Maryland Gov. Larry Hogan continued to push for his "re-fund the police" proposal on Monday, telling a friendly crowd of police officers: "I will continue to have your back."
As the Republican governor prepares his final budget and last set of legislative proposals, he's pledged to increase police funding by $150 million - a combination of more generous grants to local police departments, increased pay for state law enforcement officers, more resources for crime victims and doubling Metro Crime Stoppers rewards for tips about crimes.
When Hogan first announced his proposal on Friday, he rained down criticism on Baltimore officials and Democratic lawmakers for what he sees as a failure to control violent crime, and he was met with pushback.
On Monday, speaking to a joint conference of police chiefs and sheriffs in Ocean City, Hogan framed his proposal as important support for officers who do dangerous jobs while being vilified by the public. His speech was punctuated by multiple rounds of applause.
Hogan said he wanted the officers to know: "When far too often our law enforcement officers are unfairly criticized and don't get the appreciation and recognition that you deserve, you will continue to have the full support of your governor. I will continue to have your back."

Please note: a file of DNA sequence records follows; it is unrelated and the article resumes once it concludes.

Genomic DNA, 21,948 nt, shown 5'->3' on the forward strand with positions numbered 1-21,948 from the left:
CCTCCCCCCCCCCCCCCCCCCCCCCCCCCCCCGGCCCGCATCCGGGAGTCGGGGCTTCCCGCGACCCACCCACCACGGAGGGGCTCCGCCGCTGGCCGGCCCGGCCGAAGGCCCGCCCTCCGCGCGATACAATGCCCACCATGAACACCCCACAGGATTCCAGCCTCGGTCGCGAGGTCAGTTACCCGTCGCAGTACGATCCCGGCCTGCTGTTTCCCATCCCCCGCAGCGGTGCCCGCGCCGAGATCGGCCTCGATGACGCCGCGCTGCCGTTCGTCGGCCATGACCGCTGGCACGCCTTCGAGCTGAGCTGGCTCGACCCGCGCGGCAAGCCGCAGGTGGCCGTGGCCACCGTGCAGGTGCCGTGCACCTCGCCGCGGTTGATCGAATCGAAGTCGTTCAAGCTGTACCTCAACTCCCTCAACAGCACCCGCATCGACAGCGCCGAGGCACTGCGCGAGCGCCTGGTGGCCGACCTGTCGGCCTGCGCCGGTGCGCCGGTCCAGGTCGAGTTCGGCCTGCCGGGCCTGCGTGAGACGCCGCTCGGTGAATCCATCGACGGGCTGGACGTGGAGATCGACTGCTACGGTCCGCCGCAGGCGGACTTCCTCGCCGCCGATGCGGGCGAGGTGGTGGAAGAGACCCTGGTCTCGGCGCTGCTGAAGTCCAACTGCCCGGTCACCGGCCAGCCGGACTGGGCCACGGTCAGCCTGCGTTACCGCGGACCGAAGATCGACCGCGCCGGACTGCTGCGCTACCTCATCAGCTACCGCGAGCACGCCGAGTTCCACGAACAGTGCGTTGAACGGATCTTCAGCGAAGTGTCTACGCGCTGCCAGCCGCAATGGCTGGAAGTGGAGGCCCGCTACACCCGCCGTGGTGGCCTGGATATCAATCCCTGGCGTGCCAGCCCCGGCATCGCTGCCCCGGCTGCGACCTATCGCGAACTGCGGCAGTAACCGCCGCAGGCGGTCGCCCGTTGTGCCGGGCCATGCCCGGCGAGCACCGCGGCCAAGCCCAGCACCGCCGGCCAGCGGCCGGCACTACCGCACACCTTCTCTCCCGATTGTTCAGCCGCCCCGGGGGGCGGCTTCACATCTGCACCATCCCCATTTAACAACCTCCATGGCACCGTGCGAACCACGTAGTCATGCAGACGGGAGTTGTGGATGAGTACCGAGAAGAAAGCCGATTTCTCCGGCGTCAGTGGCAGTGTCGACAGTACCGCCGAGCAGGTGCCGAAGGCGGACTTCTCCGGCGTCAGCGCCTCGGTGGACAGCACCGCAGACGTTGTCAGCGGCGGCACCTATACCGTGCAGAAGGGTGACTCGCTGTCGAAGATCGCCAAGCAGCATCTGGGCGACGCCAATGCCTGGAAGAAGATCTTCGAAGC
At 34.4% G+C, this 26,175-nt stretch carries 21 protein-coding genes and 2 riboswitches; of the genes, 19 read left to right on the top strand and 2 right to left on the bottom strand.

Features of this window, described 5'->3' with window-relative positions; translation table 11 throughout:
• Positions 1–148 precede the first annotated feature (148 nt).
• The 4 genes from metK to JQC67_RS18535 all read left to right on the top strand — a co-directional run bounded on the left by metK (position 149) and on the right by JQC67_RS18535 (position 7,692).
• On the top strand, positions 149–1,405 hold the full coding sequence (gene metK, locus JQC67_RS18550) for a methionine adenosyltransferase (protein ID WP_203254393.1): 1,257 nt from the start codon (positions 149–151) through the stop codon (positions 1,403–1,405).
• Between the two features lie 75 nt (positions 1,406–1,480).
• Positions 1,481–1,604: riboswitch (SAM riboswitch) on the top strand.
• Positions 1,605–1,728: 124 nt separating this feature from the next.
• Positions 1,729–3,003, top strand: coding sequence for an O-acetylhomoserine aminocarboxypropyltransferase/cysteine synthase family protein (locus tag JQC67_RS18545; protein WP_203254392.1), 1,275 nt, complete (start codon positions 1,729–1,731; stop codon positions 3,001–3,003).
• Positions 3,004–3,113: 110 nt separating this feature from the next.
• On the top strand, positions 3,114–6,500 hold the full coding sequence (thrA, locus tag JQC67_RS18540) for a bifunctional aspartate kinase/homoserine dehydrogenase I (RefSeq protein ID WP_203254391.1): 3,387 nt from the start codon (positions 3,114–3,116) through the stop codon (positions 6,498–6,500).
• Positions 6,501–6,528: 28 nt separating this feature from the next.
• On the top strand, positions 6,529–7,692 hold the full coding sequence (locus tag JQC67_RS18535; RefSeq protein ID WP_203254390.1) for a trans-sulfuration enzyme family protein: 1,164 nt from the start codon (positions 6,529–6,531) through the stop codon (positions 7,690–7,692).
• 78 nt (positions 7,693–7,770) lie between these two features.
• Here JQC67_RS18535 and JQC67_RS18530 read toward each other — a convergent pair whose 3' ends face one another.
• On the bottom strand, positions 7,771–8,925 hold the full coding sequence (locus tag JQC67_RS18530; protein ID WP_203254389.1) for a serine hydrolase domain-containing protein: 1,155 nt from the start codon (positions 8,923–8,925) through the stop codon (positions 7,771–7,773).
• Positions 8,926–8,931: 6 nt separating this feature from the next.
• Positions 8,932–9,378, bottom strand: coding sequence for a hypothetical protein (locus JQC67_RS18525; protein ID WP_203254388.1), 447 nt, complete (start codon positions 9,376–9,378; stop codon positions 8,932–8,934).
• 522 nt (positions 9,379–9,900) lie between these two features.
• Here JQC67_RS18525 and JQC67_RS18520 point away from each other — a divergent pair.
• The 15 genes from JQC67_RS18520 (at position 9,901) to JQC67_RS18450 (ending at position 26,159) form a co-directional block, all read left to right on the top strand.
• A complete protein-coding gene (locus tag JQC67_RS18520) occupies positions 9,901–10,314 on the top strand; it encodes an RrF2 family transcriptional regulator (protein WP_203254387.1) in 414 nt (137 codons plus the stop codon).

Hogan repeated his concern that the movement toward "defunding" police is dangerous, even though few communities have actually reduced police funding or redirected it to other services. The Baltimore Police Department's budget increased by $28 million this year.
"Thinking that you can improve law enforcement by defunding police is like saying you want to improve education by defunding schools," Hogan said. "It's absurd, it's ridiculous."
The governor also hinted at policy proposals that he said will address the issue of violent crime. He mentioned two bills that have repeatedly failed to win support in the state legislature: one to increase certain mandatory sentences for violent offenders and another to require reporting on judges' sentencing decisions.
The extra money, Hogan said, "is just the start."
"There's a lot more work to be done," he said.